Duke topped North Carolina on both the men’s and women’s sides at the Carolina Cup, something director of track and field Norm Ogilvie said has never happened before.
Duke topped North Carolina on both the men’s and women’s sides at the Carolina Cup, something director of track and field Norm Ogilvie said has never happened before.
Any victory against arch rival North Carolina is a cause for celebration—this weekend Duke notched two victories against the Tar Heels on the same day.

The Blue Devils claimed victories against North Carolina on both the men's and women's sides Friday at the Carolina Cup. Duke tallied a total of 157 points on the women’s side for a first place team finish, and the men earned 141 points to finish second behind East Carolina.

This weekend’s performances show that the track and field team is strong on both sides and capable of making a mark at the indoor conference meet.

“I’ve been here, just started my 24th year on the Duke track and field coaching staff, and we certainly have never beaten North Carolina on both the men’s and women’s side in the same day,” director of track and field Norm Ogilvie said. “This is a special group. They are winners. We are going to be one of the upper echelon teams in the conference, and we’re going to be right there with the top teams fighting for the title.”

Although only two meets are typically scored during the Blue Devils' indoor season, Duke's men and women have never both topped the Tar Heels on the same day at the conference championships.

On the women’s side, junior Elizabeth Kerpon earned 20 points for the team with her individual wins in the 200- and 400-meter events with times of 24.99 seconds and 55.83 seconds, respectively. Kerpon also anchored the Blue Devils’ 4x400-meter relay, earning a win for Duke with a final time of 3:51.14. Ogilvie called Kerpon the single biggest factor in the team’s overall win.

Graduate students Audrey Huth and Juliet Bottorff took first and second in the 3,000 meters, staying together throughout the course of the race to finish in 9:35.73 and 9:35.77, respectively. Bottorff exceeded expectations with her performance after being sick earlier in the week and unsure if she would even be able to run.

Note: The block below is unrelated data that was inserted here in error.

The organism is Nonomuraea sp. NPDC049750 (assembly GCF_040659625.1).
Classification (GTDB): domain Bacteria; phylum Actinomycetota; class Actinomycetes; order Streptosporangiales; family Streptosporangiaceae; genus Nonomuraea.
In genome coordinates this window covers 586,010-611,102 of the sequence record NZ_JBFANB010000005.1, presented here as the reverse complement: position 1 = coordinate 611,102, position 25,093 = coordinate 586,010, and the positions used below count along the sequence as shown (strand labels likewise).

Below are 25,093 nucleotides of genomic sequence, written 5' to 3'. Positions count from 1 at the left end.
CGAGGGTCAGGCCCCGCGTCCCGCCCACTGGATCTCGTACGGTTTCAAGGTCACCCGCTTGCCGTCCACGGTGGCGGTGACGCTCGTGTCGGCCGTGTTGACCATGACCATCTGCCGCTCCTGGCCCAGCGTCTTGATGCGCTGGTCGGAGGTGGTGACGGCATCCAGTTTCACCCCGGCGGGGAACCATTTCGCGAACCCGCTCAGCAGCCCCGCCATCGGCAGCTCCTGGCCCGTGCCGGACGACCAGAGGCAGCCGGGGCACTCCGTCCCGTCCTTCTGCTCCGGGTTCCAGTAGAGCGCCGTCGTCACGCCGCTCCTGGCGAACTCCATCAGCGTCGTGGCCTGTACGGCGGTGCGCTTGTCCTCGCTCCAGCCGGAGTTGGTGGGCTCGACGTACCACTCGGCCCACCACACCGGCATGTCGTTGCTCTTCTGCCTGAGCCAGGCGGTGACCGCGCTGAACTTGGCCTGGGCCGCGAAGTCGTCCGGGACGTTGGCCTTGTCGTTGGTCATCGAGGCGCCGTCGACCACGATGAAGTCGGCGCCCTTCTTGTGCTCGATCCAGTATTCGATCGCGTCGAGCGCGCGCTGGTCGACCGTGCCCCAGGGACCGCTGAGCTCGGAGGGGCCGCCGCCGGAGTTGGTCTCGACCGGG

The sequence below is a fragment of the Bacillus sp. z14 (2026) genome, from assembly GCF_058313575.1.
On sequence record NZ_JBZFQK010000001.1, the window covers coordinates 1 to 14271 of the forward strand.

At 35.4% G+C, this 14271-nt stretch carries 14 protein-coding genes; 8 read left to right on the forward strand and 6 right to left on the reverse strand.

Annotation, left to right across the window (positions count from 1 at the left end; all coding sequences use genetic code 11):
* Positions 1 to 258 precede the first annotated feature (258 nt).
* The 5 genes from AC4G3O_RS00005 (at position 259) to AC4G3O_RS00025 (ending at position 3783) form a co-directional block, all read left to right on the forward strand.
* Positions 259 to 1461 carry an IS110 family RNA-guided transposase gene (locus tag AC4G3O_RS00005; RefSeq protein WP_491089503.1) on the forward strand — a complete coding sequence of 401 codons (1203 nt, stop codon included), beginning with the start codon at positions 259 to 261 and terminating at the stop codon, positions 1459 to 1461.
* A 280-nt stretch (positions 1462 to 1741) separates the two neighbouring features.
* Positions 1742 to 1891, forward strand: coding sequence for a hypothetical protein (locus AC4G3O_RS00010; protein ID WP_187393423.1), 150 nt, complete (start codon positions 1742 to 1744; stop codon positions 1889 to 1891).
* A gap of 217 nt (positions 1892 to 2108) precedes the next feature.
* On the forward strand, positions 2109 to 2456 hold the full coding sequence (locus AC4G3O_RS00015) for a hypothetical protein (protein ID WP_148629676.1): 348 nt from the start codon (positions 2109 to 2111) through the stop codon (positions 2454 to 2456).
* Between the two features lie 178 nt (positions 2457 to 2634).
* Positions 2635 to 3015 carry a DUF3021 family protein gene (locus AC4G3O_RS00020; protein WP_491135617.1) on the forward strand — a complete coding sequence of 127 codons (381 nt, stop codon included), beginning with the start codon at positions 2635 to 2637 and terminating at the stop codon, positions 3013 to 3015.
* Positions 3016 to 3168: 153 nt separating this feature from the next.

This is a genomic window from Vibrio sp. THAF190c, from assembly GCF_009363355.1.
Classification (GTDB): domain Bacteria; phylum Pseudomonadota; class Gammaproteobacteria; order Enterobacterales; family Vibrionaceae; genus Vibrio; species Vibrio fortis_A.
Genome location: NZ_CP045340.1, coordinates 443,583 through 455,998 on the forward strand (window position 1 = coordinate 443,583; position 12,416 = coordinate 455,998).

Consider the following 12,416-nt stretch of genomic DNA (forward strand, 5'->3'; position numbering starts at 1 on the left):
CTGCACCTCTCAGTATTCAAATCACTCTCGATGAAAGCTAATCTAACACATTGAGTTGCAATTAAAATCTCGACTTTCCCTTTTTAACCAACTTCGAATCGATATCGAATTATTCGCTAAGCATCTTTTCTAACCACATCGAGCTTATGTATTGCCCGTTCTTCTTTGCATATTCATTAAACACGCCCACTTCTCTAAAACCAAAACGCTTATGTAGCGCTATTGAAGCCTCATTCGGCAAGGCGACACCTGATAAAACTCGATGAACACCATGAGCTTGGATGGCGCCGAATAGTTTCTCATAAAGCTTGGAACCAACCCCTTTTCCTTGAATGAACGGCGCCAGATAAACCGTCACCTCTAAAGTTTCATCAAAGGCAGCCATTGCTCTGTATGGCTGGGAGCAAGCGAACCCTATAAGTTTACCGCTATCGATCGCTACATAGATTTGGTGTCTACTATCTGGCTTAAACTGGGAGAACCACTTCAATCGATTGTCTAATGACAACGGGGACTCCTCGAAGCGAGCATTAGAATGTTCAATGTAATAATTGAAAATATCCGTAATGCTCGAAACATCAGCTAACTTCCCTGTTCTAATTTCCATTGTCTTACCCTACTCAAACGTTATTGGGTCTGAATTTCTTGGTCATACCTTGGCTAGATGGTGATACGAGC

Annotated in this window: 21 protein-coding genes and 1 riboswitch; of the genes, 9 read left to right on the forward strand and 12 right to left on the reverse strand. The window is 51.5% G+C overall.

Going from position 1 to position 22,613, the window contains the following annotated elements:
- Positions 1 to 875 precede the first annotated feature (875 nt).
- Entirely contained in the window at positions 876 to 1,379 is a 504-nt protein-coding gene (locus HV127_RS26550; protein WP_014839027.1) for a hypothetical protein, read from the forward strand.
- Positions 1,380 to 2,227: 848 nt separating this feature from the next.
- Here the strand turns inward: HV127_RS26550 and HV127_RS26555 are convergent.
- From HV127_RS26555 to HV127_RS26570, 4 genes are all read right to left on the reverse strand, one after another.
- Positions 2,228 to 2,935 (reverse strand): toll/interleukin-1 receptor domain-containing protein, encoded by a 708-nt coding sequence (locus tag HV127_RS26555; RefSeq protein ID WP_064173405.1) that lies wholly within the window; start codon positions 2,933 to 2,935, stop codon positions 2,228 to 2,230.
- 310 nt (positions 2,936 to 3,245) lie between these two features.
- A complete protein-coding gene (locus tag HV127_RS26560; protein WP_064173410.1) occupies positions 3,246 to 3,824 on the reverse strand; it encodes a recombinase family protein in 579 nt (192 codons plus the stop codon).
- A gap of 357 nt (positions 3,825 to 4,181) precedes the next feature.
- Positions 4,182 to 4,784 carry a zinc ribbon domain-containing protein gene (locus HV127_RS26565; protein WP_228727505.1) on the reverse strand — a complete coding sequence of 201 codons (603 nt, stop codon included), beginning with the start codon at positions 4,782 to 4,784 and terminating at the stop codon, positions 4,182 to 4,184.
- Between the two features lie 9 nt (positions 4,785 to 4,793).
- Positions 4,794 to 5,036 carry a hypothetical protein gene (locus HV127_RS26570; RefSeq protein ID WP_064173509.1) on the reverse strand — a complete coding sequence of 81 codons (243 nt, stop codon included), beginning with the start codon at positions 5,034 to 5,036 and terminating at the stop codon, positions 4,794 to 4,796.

The Blue Devils’ best individual performance was turned in by sophomore Karli Johonnot in the pentathlon. Johonnot won the women's pentathlon by amassing 4,016 points and also placed second in the women's high jump by clearing 5-8 3/4.

Redshirt sophomore Teddi Maslowski earned second place in the women's pentathlon with a total of 3,754 points.

The multi-event athletes on the men’s side also recorded a one-two performance. Senior Curtis Beach and junior Ian Rock led the heptathlon after the first day of competition on Thursday. Beach closed Friday with 5,403 points, and Rock recorded a total of 5,129 points.

By taking first and second in both the men’s and women’s multi-events, Duke won the Tobacco Road Cup, a side competition taking place within the Carolina Cup to determine the school with the best overall multi-event performance.

The distance runners continued to shine on the men’s side as junior Nate McClafferty and graduate student Mike Moverman secured their second wins of the season. McClafferty turned in a final time of 4:09.73 to win the mile, a nearly identical time to his win at the Virginia Tech Invitational. Moverman won the 3,000-meter race in 8:20.16 and improved his season-best time by a little more than a second.

Sophomore Michal Filipczak earned a first-place finish in his first 800-meter run. With a time of 1:52.09, Filipczak qualified for the conference championships.

Ogilvie attributed the team’s energy to the team-scoring format of the meet and the opportunity to face conference rival North Carolina.

“In this situation, every event has that extra meaning of contributing to the team score,” he said. "That’s certainly always done at the conference and national levels, but when you bring a small group together, it’s super competitive. And the added element in this meet was facing Carolina. That certainly ratchets the intensity up a notch.”